James Crawford Garten 1857-1909
Submitted by Sybil A. L. Viehweg
The Medicine Lodge Cresset
09-Apr-1909

Jim Garten Dead
Died at his home five miles northeast of Lake City, Friday, April 2nd, of gangrene of the lungs, James C. Garten, aged 51 years, 6 months and 16 days. Mr. Garten had been ill about four weeks and at no time had there been very strong hopes for his recovery.

He was born September 18, 1857, in Clark County, Kentucky. He came to Kansas in 1874, and was
married to Sarah E. Nurse December 31,1882, at Mingona. Eight children were born to them, seven of
whom are living. Mrs. Garten died February 24, 1902.

Mr. Garten leaves a mother who lives in Medicine Lodge, two sisters, Mrs. Nannie Garten of the
Lodge and Mrs. Mary Williams of Steamboat Springs, Colorado, and two brothers, Charles and
Henderson, who live in Oklahoma, and seven children, Mrs. Nellie Smith, Claude Garten, Mrs. Myrtle
Strickland, Mable, Ruby, Frank and Lena Garten.

Mr. Garten was a member of the Woodmen Lodge in which he carried an insurance of $1000. He was also a member of the Odd Fellow Lodge, who had charge of the funeral. He was buried Sunday at two o'clock, a short service being held at the grave by Rev. Shamberger, after which Rev. Owens of Belvidere, took charge. He was laid to rest by the side of his wife in their private burying ground on the farm of Newt Martin.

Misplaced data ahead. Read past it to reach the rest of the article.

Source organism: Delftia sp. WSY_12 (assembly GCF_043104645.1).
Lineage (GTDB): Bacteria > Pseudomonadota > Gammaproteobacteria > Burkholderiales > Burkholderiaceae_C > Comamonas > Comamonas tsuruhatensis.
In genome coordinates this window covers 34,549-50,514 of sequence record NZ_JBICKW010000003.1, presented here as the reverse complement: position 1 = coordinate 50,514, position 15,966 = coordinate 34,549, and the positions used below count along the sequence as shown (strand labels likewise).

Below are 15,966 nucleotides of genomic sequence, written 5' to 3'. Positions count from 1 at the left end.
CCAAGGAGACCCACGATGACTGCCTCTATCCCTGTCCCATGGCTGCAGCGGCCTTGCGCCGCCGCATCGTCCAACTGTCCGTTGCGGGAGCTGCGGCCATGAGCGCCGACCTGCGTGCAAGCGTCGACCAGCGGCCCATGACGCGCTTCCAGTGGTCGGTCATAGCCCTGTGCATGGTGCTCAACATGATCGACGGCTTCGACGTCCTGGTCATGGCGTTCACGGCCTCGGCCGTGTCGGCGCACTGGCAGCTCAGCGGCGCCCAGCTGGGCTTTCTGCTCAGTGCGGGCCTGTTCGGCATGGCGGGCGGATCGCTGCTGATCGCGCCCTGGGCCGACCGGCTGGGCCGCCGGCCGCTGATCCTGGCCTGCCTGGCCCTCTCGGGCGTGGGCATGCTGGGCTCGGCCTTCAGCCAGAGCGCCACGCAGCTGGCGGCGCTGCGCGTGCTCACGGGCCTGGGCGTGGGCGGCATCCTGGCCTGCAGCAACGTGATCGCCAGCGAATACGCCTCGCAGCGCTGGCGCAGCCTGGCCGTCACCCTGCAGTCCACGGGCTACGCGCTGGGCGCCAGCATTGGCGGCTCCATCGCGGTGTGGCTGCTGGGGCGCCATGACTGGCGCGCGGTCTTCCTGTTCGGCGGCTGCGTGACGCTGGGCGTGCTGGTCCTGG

The Odd Fellows were down from Coats and it was an impressive sight as the sprigs of evergreen were dropped into the grave, showing that although their comrade was gone yet he would live forever in their memory.

It was Mr. Garten's wish that G.G. Shigley of Lake City, should be administrator of the estate,
knowing that if he accepted his children would be left in the best of care. He had been making a number
of improvements on the farm just completing a large barn before his illness.

Mr. Garten was a good man. He had no enemies. No one has ever been known to say a word against
him, honest and upright in all of his business affairs; a good son, a loving husband and kindest of fathers, loved and honored by his friends and neighbors and seldom has Barber County witnessed so large a funeral, there being somewhere between three and four hundred people present. The deepest sympathy is extended by all to his relatives.

"And we cannot say, and we will not say,
That he is dead - he is just away,
with a cheery smile and a wave of the hand,
He has wandered into an unkown land,
So think of him still as the same I say:
He is not dead-he is just away."



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